Update 6:04 PM: Commissioner Steve Novick is firing some shots across the bow.
He's offered some controversial reflections on the police bureau's budget in a memo (pdf) sent to his colleagues on the Portland City Council. Novick who oversees the Portland Bureau of Emergency Management and Portland Bureau of Transportation, has suggested commissioners judge his budget requests in terms of their own public safety value.
Which could mean cutting the police bureau even further—in part to pay for projects like an outfitted Westside emergency operations center and new sidewalks and crossings in East Portland. Novick has raised cutting senior commanders back (a complaint echoed by the Portland Police Association), ditching the mounted patrol, and cutting the drugs and vice division.
"It is my understanding that the Division does not focus on open-air drug markets that are a threat to community livability, but on pursuing ‘mid and high level drug dealers.’ In other words, the Division is engaged in the failed national 40-year effort to interrupt the supply of drugs."
"When the mounted patrol was restored in the last budget," he told me recently, "my joking comment was you need four horsemen for the apocalypse. But when the apocalypse comes in Portland it will be in the form of a large earthquake. And the emergency operations center will be a lot more useful than the horsemen."
Original post starts here:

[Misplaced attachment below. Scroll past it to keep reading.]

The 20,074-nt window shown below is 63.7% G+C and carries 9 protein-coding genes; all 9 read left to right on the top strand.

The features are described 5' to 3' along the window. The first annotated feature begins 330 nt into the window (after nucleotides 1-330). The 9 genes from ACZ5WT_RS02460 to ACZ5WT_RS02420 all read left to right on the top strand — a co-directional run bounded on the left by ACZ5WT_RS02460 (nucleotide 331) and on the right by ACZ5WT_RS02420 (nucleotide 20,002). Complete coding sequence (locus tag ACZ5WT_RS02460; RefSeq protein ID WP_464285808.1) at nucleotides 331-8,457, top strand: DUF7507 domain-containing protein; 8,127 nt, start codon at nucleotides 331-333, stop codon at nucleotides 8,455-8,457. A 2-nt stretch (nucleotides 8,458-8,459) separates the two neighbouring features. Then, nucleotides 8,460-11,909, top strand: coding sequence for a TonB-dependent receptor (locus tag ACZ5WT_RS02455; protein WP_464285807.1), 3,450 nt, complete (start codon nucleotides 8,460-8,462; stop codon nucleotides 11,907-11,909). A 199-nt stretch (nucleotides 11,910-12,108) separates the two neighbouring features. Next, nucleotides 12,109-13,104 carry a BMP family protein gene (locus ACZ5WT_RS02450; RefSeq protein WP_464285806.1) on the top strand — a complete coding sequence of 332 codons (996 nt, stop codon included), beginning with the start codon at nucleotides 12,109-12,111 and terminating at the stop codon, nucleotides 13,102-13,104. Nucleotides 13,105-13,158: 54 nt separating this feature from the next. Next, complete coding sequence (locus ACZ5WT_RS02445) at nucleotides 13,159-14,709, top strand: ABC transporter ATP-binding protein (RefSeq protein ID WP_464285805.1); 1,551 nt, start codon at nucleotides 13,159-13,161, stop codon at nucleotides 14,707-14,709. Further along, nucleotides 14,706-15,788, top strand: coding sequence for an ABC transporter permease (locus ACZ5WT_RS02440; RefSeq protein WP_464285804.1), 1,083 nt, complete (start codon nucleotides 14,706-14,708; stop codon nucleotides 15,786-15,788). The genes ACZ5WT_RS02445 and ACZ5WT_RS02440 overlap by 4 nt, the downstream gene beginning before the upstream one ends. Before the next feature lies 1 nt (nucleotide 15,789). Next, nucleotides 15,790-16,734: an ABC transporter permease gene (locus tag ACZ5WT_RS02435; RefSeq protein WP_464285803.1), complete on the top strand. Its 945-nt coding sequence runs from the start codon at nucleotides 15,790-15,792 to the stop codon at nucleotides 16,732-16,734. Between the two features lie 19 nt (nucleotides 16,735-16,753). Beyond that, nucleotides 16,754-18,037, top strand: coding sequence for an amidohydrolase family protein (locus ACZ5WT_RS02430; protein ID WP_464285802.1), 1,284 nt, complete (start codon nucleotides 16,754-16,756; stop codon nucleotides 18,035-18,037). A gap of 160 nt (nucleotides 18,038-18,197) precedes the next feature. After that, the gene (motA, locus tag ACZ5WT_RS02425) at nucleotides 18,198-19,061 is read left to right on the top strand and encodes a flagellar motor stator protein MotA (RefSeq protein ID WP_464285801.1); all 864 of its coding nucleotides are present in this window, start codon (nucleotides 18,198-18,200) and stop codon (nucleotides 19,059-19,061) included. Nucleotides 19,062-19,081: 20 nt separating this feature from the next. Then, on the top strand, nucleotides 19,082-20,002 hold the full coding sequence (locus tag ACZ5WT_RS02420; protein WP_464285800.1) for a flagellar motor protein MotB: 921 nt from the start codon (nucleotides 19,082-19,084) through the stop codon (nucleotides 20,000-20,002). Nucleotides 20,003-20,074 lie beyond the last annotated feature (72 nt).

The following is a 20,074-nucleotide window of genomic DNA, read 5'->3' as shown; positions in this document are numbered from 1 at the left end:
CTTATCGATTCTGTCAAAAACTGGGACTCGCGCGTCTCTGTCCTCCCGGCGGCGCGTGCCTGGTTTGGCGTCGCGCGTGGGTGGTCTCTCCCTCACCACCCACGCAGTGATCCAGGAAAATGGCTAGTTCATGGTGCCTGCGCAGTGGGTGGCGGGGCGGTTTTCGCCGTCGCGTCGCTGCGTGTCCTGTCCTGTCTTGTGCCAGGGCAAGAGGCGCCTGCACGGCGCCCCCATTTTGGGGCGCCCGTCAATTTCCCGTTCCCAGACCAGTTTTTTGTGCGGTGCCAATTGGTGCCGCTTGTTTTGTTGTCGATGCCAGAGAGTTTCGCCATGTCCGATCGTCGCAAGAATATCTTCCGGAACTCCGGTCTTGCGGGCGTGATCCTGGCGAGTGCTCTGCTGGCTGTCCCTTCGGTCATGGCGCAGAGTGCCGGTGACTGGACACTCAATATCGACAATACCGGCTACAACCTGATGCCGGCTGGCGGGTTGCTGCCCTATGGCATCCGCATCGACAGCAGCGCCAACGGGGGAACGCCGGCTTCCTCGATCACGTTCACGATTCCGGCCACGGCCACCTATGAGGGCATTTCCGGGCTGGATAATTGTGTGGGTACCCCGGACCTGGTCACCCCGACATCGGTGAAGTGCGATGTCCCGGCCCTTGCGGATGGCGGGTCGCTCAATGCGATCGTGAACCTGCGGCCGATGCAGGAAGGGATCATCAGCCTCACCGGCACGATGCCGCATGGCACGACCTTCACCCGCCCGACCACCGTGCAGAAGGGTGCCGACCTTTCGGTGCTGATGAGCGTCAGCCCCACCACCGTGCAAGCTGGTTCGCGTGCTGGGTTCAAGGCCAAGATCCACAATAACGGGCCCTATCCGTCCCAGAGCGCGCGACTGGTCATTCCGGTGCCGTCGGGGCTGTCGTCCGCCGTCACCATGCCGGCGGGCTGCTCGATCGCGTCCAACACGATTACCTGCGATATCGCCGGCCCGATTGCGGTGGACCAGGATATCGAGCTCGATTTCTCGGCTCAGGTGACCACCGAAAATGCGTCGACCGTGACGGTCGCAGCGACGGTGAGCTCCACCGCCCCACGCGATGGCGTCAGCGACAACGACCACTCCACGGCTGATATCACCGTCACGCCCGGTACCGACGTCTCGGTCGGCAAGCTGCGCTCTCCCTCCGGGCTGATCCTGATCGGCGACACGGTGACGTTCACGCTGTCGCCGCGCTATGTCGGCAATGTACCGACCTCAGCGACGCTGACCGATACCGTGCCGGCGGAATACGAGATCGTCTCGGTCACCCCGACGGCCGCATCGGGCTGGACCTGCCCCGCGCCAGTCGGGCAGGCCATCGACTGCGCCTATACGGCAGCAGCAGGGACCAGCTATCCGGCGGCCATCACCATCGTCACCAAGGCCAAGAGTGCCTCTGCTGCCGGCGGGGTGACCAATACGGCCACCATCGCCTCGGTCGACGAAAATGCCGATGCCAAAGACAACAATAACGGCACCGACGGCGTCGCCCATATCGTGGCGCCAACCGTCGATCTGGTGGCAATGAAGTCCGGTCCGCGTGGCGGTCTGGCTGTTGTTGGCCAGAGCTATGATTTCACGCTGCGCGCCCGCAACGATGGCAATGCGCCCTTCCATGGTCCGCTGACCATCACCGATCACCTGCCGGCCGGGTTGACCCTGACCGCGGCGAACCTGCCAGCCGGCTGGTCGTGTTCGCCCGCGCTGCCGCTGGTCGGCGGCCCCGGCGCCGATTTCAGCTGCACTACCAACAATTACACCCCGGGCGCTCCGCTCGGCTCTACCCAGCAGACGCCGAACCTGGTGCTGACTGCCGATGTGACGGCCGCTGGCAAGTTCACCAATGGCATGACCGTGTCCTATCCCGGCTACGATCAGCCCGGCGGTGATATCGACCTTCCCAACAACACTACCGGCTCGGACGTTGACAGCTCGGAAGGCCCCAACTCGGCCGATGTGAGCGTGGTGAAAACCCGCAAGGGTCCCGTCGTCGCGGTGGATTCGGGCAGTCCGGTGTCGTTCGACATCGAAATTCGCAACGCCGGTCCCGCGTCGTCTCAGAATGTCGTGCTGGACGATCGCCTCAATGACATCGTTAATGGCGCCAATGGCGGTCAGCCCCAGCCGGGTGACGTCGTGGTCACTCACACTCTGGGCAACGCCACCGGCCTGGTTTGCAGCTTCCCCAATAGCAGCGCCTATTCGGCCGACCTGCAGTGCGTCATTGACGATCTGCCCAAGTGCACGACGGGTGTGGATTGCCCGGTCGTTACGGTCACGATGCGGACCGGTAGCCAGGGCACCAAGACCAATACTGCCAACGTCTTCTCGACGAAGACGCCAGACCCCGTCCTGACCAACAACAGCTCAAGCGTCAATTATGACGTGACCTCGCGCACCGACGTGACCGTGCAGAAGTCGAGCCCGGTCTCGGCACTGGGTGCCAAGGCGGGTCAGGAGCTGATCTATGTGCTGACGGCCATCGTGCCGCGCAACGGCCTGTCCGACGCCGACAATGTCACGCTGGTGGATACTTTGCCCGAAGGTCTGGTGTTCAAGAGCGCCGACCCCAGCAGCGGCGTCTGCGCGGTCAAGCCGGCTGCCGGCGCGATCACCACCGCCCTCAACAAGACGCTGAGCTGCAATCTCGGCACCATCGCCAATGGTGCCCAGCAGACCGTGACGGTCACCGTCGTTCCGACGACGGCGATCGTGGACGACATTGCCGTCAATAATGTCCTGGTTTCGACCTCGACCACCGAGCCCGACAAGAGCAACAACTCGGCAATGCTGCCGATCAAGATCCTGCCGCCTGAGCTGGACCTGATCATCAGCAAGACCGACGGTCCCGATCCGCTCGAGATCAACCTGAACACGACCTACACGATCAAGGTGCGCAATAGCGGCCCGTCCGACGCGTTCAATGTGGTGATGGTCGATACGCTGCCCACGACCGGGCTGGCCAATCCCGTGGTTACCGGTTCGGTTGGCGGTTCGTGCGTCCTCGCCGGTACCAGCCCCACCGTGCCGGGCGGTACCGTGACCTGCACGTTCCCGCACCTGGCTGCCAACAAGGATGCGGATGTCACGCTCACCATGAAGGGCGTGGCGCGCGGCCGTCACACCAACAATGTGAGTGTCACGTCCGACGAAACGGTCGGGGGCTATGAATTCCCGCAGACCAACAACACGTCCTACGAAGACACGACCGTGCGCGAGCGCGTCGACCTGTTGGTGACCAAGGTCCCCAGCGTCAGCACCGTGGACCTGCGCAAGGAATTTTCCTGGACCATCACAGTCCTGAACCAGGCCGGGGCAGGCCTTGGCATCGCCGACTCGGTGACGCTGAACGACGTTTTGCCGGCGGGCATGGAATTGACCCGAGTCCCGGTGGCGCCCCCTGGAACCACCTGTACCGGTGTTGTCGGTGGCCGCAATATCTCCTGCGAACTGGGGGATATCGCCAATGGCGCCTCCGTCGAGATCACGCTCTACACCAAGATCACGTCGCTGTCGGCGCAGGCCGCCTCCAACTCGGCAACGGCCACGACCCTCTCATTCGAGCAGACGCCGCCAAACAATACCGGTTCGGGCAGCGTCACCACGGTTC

The bureau's budget request, posted today on the city budget office's website, anticipates the bureau's spending increasing by only half that amount—or about $2.4 million. And even that mostly accounts for inflation and cost-of-living increases factored into the city's revenue forecasts. New spending requested by the bureau amounts to just $471,000.
The document, however, still show signs of the ambition bureau brass shared when speaking with the O earlier this month. It waxes rhapsodically on the need for major wish list items, including a reopened Southeast Precinct, provisions to outfit all police vehicles with recording devices, and beefed-up gang and school resource units. It just doesn't attach dollar amounts to those items. What's left is a list of frustrations: an increase in service calls at schools on Mondays, the day resource officers aren't there, lower targets for clearing cases, fewer detectives working than ever, and other operational grievances.
Instead, the biggest individual request amounts to $250,000, for the partial restoration of the Traffic Division's night squad. The other expenses are as follows: (1) $68,700 for negotiated pay raises for lieutenants, captains, and commanders, and (2) $152,000 for a full-time equity analyst tasked with reviewing bureau policies and procedures for racial and other other impacts.
The bureau, during last year's budget whack in the face of a $21.5 million deficit, lost 50-some positions and took millions in ongoing cuts. It narrowly avoided its first layoffs in decades. Mayor Charlie Hales has been demanding bureaus hand in "stabilization budgets," with add-ons considered only if they fall into one of three priorities: homelessness and hunger, neighborhood livability, and emergency preparedness.
Hales' spokesman, Dana Haynes, confirmed that budget requests had been landing in the mayor's office. But he wasn't able to immediately comment on whether Hales, who oversees the cops as police commissioner, prevailed upon Chief Mike Reese to submit something smaller than anticipated.
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